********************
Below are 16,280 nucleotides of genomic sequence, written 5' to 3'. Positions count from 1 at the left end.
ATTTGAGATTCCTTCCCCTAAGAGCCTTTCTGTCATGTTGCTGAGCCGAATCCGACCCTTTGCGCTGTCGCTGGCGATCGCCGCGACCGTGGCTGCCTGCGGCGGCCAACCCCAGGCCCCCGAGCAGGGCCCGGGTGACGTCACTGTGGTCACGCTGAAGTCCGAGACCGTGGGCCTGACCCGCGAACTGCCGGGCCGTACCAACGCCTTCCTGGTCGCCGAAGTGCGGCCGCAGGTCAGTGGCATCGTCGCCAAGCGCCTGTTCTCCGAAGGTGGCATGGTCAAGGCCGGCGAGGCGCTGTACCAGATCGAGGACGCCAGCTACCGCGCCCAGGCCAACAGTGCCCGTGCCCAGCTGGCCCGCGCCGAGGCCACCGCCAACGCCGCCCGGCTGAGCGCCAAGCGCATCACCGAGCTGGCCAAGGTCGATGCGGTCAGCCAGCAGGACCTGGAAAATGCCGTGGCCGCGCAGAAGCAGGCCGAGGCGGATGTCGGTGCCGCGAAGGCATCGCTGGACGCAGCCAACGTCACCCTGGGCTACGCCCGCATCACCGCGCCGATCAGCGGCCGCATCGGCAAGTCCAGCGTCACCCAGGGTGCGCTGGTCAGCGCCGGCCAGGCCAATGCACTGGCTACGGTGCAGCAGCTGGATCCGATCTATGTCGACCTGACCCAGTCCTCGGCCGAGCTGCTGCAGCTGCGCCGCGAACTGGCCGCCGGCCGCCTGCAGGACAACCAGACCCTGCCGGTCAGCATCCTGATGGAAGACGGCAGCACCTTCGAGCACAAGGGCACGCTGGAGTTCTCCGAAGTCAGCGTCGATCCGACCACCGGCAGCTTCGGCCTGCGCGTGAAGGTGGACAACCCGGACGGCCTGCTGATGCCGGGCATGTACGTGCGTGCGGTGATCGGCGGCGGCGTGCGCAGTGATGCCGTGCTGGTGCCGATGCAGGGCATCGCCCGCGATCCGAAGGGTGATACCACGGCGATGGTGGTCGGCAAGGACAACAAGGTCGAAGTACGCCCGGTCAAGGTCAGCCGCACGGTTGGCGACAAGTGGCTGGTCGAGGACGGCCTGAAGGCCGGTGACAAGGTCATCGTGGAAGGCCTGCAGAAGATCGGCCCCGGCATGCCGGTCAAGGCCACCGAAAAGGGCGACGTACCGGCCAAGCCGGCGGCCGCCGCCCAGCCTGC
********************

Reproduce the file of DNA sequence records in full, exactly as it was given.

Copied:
Below are 16,280 nucleotides of genomic sequence, written 5' to 3'. Positions count from 1 at the left end.
ATTTGAGATTCCTTCCCCTAAGAGCCTTTCTGTCATGTTGCTGAGCCGAATCCGACCCTTTGCGCTGTCGCTGGCGATCGCCGCGACCGTGGCTGCCTGCGGCGGCCAACCCCAGGCCCCCGAGCAGGGCCCGGGTGACGTCACTGTGGTCACGCTGAAGTCCGAGACCGTGGGCCTGACCCGCGAACTGCCGGGCCGTACCAACGCCTTCCTGGTCGCCGAAGTGCGGCCGCAGGTCAGTGGCATCGTCGCCAAGCGCCTGTTCTCCGAAGGTGGCATGGTCAAGGCCGGCGAGGCGCTGTACCAGATCGAGGACGCCAGCTACCGCGCCCAGGCCAACAGTGCCCGTGCCCAGCTGGCCCGCGCCGAGGCCACCGCCAACGCCGCCCGGCTGAGCGCCAAGCGCATCACCGAGCTGGCCAAGGTCGATGCGGTCAGCCAGCAGGACCTGGAAAATGCCGTGGCCGCGCAGAAGCAGGCCGAGGCGGATGTCGGTGCCGCGAAGGCATCGCTGGACGCAGCCAACGTCACCCTGGGCTACGCCCGCATCACCGCGCCGATCAGCGGCCGCATCGGCAAGTCCAGCGTCACCCAGGGTGCGCTGGTCAGCGCCGGCCAGGCCAATGCACTGGCTACGGTGCAGCAGCTGGATCCGATCTATGTCGACCTGACCCAGTCCTCGGCCGAGCTGCTGCAGCTGCGCCGCGAACTGGCCGCCGGCCGCCTGCAGGACAACCAGACCCTGCCGGTCAGCATCCTGATGGAAGACGGCAGCACCTTCGAGCACAAGGGCACGCTGGAGTTCTCCGAAGTCAGCGTCGATCCGACCACCGGCAGCTTCGGCCTGCGCGTGAAGGTGGACAACCCGGACGGCCTGCTGATGCCGGGCATGTACGTGCGTGCGGTGATCGGCGGCGGCGTGCGCAGTGATGCCGTGCTGGTGCCGATGCAGGGCATCGCCCGCGATCCGAAGGGTGATACCACGGCGATGGTGGTCGGCAAGGACAACAAGGTCGAAGTACGCCCGGTCAAGGTCAGCCGCACGGTTGGCGACAAGTGGCTGGTCGAGGACGGCCTGAAGGCCGGTGACAAGGTCATCGTGGAAGGCCTGCAGAAGATCGGCCCCGGCATGCCGGTCAAGGCCACCGAAAAGGGCGACGTACCGGCCAAGCCGGCGGCCGCCGCCCAGCCTGC